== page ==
(5) whether it knows if the SFC Regulatory Sandbox has currently included, in its scope of regulation and study, the securities dealing activities conducted through artificial intelligence; if the Sandbox has, of the results; if not, the reasons for that; and
(6) of the following details of the trials which the SFC Regulatory Sandbox has conducted or is conducting (set out by product in the table below):
(i) the commencement date of the trial,
(ii) the end date of the trial,
(iii) the reasons for ending the trial,
(iv) whether legislative amendments were/are involved,
(v) (if legislative amendments were/are involved) the details of the amendments, and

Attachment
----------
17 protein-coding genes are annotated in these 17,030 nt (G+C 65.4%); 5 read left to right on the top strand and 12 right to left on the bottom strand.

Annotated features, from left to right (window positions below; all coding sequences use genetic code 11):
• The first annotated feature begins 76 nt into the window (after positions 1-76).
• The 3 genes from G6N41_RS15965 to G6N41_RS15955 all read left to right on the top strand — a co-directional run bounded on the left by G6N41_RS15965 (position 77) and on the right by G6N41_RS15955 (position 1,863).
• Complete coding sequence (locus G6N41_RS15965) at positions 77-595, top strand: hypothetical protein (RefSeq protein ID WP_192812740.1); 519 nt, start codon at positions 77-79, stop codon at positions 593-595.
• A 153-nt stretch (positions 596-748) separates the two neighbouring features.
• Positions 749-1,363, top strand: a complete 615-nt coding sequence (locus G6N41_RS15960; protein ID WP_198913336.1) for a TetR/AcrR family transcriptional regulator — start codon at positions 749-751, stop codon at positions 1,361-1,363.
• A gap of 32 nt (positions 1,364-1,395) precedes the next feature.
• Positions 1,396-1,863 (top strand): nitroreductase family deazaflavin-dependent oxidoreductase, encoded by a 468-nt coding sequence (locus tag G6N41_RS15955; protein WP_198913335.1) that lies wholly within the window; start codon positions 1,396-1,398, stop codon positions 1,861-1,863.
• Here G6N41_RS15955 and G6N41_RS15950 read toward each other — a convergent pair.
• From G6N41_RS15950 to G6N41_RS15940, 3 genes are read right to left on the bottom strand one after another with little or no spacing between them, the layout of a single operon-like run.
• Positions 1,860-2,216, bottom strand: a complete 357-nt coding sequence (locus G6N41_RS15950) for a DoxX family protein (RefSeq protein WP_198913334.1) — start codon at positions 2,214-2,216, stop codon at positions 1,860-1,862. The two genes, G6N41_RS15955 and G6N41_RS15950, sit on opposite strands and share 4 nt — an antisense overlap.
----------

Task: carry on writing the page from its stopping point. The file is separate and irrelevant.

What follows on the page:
(vi) (if legislative amendments were/are not involved) the reasons for amendments not being involved?
|Product on trial||(i)||(ii)||(iii)||(iv)||(v)||(vi)|
(1) The financial regulators in Hong Kong have been keeping a close watch on the development of virtual assets activities in order to prevent the potential risks involved. If the structure, facts and circumstances of individual virtual asset fall under the definition of "securities" or "future contracts" in the Securities and Futures Ordinance (Cap 571), they are subject to the regulation of Hong Kong securities laws. For individuals or institutions that are dealing in or advising on such virtual assets, or managing or marketing a fund investing in such virtual assets, they are required to be licensed by or registered with the Securities and Futures Commission (SFC).